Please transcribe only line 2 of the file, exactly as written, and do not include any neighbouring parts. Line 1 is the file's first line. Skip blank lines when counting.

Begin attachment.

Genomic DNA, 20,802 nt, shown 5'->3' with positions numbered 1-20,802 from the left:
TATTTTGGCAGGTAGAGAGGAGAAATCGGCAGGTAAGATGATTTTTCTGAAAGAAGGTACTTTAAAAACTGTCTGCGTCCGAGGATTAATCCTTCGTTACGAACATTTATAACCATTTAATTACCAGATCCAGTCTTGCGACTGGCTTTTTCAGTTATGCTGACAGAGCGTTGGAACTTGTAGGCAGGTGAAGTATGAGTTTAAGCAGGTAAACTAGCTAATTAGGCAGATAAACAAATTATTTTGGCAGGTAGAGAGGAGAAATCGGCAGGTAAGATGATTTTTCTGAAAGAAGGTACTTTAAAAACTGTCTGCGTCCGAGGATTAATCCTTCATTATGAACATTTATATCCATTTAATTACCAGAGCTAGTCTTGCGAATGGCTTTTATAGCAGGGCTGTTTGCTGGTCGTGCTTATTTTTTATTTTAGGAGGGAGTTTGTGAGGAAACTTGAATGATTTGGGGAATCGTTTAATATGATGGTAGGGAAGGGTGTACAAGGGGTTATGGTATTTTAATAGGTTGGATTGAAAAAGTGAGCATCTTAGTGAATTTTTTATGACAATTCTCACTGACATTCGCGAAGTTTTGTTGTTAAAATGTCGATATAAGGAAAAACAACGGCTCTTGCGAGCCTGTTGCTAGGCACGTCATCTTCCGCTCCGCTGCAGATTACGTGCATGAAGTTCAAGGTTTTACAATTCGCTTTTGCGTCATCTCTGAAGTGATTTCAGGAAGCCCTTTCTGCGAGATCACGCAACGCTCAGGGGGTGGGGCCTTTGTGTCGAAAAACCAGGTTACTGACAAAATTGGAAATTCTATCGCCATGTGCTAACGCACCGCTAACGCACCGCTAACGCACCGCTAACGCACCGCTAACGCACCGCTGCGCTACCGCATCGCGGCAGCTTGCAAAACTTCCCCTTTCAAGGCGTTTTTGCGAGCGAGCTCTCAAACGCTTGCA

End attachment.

TATTTTGGCAGGTAGAGAGGAGAAATCGGCAGGTAAGATGATTTTTCTGAAAGAAGGTACTTTAAAAACTGTCTGCGTCCGAGGATTAATCCTTCGTTACGAACATTTATAACCATTTAATTACCAGATCCAGTCTTGCGACTGGCTTTTTCAGTTATGCTGACAGAGCGTTGGAACTTGTAGGCAGGTGAAGTATGAGTTTAAGCAGGTAAACTAGCTAATTAGGCAGATAAACAAATTATTTTGGCAGGTAGAGAGGAGAAATCGGCAGGTAAGATGATTTTTCTGAAAGAAGGTACTTTAAAAACTGTCTGCGTCCGAGGATTAATCCTTCATTATGAACATTTATATCCATTTAATTACCAGAGCTAGTCTTGCGAATGGCTTTTATAGCAGGGCTGTTTGCTGGTCGTGCTTATTTTTTATTTTAGGAGGGAGTTTGTGAGGAAACTTGAATGATTTGGGGAATCGTTTAATATGATGGTAGGGAAGGGTGTACAAGGGGTTATGGTATTTTAATAGGTTGGATTGAAAAAGTGAGCATCTTAGTGAATTTTTTATGACAATTCTCACTGACATTCGCGAAGTTTTGTTGTTAAAATGTCGATATAAGGAAAAACAACGGCTCTTGCGAGCCTGTTGCTAGGCACGTCATCTTCCGCTCCGCTGCAGATTACGTGCATGAAGTTCAAGGTTTTACAATTCGCTTTTGCGTCATCTCTGAAGTGATTTCAGGAAGCCCTTTCTGCGAGATCACGCAACGCTCAGGGGGTGGGGCCTTTGTGTCGAAAAACCAGGTTACTGACAAAATTGGAAATTCTATCGCCATGTGCTAACGCACCGCTAACGCACCGCTAACGCACCGCTAACGCACCGCTAACGCACCGCTGCGCTACCGCATCGCGGCAGCTTGCAAAACTTCCCCTTTCAAGGCGTTTTTGCGAGCGAGCTCTCAAACGCTTGCA